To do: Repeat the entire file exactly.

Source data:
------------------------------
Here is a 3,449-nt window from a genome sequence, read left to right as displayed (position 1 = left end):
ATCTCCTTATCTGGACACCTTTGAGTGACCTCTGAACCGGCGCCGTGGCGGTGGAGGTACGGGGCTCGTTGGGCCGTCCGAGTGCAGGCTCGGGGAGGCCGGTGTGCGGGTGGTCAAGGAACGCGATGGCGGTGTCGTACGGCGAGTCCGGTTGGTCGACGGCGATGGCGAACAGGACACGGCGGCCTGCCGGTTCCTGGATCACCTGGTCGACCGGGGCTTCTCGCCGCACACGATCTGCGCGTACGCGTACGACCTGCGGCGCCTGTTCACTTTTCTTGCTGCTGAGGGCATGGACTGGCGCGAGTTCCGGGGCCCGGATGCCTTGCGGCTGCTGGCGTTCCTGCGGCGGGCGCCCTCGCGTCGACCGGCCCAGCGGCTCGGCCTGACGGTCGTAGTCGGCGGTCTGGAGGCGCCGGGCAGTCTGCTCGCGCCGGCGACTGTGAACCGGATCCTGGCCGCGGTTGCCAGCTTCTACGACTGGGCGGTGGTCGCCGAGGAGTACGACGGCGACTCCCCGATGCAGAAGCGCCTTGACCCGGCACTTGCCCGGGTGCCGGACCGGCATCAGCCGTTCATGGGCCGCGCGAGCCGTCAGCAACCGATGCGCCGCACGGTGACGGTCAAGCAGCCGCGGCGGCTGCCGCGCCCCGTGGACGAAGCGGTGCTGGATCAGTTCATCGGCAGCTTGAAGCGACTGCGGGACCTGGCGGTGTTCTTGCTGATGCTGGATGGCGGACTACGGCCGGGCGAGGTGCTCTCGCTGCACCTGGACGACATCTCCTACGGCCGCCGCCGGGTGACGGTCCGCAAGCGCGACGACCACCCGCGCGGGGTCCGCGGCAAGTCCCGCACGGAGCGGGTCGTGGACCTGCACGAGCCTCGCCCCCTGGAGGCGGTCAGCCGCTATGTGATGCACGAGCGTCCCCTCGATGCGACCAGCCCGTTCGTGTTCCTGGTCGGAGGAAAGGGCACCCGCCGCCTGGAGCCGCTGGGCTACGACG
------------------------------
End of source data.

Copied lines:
Here is a 3,449-nt window from a genome sequence, read left to right as displayed (position 1 = left end):
ATCTCCTTATCTGGACACCTTTGAGTGACCTCTGAACCGGCGCCGTGGCGGTGGAGGTACGGGGCTCGTTGGGCCGTCCGAGTGCAGGCTCGGGGAGGCCGGTGTGCGGGTGGTCAAGGAACGCGATGGCGGTGTCGTACGGCGAGTCCGGTTGGTCGACGGCGATGGCGAACAGGACACGGCGGCCTGCCGGTTCCTGGATCACCTGGTCGACCGGGGCTTCTCGCCGCACACGATCTGCGCGTACGCGTACGACCTGCGGCGCCTGTTCACTTTTCTTGCTGCTGAGGGCATGGACTGGCGCGAGTTCCGGGGCCCGGATGCCTTGCGGCTGCTGGCGTTCCTGCGGCGGGCGCCCTCGCGTCGACCGGCCCAGCGGCTCGGCCTGACGGTCGTAGTCGGCGGTCTGGAGGCGCCGGGCAGTCTGCTCGCGCCGGCGACTGTGAACCGGATCCTGGCCGCGGTTGCCAGCTTCTACGACTGGGCGGTGGTCGCCGAGGAGTACGACGGCGACTCCCCGATGCAGAAGCGCCTTGACCCGGCACTTGCCCGGGTGCCGGACCGGCATCAGCCGTTCATGGGCCGCGCGAGCCGTCAGCAACCGATGCGCCGCACGGTGACGGTCAAGCAGCCGCGGCGGCTGCCGCGCCCCGTGGACGAAGCGGTGCTGGATCAGTTCATCGGCAGCTTGAAGCGACTGCGGGACCTGGCGGTGTTCTTGCTGATGCTGGATGGCGGACTACGGCCGGGCGAGGTGCTCTCGCTGCACCTGGACGACATCTCCTACGGCCGCCGCCGGGTGACGGTCCGCAAGCGCGACGACCACCCGCGCGGGGTCCGCGGCAAGTCCCGCACGGAGCGGGTCGTGGACCTGCACGAGCCTCGCCCCCTGGAGGCGGTCAGCCGCTATGTGATGCACGAGCGTCCCCTCGATGCGACCAGCCCGTTCGTGTTCCTGGTCGGAGGAAAGGGCACCCGCCGCCTGGAGCCGCTGGGCTACGACG